Article

Activation of electrocorticographic activity with remifentanil and alfentanil during neurosurgical excision of epileptogenic focus.

Department of Anesthesia and Pain Management The Toronto Western Hospital, University Health Network, 399 Bathurst Street, Toronto, Ontario, Canada M5T 2S8.
BJA British Journal of Anaesthesia (Impact Factor: 4.35). 11/2003; 91(5):651-5.
Source: PubMed

ABSTRACT Opioids are known to stimulate surface electroencephalographic activity in patients with temporal lobe epilepsy. The objective of the current study was to compare the electrocorticographic activation effects of the newer short-acting opioid remifentanil with those of alfentanil during epilepsy surgery under general anaesthesia.
Thirteen patients undergoing temporal lobe epilepsy surgery under general anaesthesia received alfentanil 30 microg kg(-1) and remifentanil 1 microg kg(-1) as i.v. boluses in sequence. The design was a randomized double-blind cross-over study. After opening the dura, electrocorticogram (ECoG) electrode contact strips were placed over the temporal and supratemporal neocortex and depth electrodes were inserted in the amygdala and hippocampus. Alfentanil 30 microg kg(-1) or remifentanil 1 microg kg(-1) were administered randomly in a blinded fashion. The ECoG was recorded continuously before and after the injection of each drug. The interictal epileptiform activity (spikes and sharp waves) above baseline was analysed.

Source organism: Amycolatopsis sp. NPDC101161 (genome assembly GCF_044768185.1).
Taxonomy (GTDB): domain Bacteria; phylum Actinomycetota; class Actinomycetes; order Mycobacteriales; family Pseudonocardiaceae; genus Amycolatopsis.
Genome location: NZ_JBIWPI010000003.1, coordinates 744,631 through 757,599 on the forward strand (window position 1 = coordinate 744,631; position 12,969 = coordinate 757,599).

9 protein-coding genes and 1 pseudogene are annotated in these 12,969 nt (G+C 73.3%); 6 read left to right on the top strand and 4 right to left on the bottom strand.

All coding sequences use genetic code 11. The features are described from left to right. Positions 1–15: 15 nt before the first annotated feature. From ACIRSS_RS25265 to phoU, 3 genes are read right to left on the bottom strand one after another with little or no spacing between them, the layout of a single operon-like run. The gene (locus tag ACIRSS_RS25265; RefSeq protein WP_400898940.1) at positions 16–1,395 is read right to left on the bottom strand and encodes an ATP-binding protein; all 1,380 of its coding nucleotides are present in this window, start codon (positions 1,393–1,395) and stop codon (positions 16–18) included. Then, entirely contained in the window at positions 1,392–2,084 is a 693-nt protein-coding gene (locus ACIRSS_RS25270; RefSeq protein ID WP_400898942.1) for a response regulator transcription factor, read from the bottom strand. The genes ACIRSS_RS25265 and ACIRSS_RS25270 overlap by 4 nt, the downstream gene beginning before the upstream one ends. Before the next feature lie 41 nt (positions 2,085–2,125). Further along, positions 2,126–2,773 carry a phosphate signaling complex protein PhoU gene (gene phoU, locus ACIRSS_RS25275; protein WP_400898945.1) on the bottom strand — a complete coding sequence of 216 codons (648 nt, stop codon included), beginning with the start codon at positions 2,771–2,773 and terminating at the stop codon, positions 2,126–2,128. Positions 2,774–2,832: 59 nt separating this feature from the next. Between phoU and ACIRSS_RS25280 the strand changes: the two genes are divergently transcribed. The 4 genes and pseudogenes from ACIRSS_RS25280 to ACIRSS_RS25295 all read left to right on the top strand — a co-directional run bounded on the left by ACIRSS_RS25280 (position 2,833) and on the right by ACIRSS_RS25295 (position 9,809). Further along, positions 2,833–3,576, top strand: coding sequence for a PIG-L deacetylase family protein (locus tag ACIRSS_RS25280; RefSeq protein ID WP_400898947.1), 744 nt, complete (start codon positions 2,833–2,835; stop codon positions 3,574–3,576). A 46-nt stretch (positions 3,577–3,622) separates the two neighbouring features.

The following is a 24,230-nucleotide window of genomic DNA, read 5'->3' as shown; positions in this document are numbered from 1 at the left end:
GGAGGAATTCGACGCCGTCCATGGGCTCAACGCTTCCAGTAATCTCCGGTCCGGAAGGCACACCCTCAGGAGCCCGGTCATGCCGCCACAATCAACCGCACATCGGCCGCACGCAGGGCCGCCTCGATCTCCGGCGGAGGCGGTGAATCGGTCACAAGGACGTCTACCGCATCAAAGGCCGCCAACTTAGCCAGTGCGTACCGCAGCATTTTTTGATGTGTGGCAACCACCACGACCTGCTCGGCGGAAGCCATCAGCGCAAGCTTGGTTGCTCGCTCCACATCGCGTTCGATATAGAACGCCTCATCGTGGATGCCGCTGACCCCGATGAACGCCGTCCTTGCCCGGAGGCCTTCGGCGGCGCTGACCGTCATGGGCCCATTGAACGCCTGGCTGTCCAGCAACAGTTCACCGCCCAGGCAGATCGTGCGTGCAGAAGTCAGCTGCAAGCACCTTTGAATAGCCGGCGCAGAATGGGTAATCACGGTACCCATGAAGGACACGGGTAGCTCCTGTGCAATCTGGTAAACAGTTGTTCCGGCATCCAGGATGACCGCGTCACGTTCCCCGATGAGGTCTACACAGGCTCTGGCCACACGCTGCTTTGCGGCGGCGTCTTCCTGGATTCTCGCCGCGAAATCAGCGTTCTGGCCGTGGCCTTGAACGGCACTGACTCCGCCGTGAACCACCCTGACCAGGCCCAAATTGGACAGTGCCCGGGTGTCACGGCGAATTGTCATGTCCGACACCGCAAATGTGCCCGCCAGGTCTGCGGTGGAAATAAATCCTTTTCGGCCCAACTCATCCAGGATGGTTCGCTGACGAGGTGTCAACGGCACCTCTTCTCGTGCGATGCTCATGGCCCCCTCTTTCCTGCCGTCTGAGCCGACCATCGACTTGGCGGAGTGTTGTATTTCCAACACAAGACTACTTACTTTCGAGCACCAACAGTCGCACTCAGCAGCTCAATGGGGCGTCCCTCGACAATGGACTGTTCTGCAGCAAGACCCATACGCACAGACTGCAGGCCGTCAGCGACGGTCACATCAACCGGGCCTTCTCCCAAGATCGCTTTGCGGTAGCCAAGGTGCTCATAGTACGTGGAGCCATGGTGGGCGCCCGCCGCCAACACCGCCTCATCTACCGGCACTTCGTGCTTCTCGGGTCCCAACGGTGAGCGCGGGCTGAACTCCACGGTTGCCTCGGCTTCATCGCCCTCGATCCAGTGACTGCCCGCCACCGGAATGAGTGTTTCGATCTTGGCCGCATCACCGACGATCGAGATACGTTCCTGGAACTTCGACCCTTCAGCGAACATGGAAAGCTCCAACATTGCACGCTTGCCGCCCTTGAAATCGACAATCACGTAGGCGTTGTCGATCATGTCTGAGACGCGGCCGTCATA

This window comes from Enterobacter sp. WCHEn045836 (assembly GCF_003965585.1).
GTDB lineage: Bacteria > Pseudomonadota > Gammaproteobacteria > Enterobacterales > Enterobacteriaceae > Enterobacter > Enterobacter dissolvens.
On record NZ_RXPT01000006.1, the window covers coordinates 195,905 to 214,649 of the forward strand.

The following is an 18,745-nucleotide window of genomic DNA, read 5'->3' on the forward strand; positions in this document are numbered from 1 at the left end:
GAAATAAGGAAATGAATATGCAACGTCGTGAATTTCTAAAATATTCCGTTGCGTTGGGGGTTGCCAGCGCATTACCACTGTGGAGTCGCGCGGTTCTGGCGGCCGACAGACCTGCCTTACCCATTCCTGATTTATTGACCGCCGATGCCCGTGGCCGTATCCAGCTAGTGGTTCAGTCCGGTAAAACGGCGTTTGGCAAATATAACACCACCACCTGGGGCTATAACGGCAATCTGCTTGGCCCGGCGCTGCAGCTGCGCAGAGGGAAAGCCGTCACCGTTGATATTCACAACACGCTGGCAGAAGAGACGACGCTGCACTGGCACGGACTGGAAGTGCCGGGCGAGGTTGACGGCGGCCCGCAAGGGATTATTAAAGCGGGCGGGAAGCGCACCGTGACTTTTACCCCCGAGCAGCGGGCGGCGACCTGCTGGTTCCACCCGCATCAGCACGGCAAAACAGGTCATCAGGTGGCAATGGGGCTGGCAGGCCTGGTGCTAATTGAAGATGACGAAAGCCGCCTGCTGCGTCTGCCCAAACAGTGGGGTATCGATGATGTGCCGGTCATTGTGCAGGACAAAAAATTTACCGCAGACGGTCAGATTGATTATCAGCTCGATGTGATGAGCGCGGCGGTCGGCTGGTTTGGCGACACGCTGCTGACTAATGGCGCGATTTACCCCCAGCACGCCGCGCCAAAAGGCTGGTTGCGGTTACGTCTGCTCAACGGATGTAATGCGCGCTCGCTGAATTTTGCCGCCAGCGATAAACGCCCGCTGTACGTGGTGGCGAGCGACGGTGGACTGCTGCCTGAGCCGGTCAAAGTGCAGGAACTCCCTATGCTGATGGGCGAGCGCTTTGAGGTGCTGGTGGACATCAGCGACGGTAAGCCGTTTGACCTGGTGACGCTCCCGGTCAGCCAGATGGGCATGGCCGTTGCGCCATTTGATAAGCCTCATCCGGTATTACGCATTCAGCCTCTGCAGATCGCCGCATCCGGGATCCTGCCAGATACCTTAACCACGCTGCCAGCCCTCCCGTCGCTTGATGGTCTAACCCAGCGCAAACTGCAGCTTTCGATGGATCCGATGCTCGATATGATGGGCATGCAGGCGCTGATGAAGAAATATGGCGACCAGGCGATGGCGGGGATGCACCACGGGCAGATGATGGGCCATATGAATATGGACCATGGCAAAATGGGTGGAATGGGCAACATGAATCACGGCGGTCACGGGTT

Both drugs increased epileptiform activity especially that recorded from depth electrodes in the temporal limbic structures. No epileptiform activity was recorded from the electrodes overlying the supratemporal neocortex before or after drug administration. The more potent activator was alfentanil, which caused an increase in activation from baseline of 99.8% compared with 67.4% for remifentanil. In addition, alfentanil activated the epileptiform activity in 3 patients in which remifentanil had no effect. There were no changes in heart rate after the opioid boluses. Both remifentanil and alfentanil caused significant reductions in blood pressure at 3 and 5 min after administration.
We conclude that at the doses used in this study, alfentanil is the better opioid for intraoperative activation of the ECoG in neurosurgical patients undergoing resection of a temporal lobe epileptic focus. This pharmacological activation of epileptiform activity assists in localizing and confirming the site of surgical excision. Neither alfentanil nor remifentanil activated epileptiform activity in non-epileptic brain tissue.

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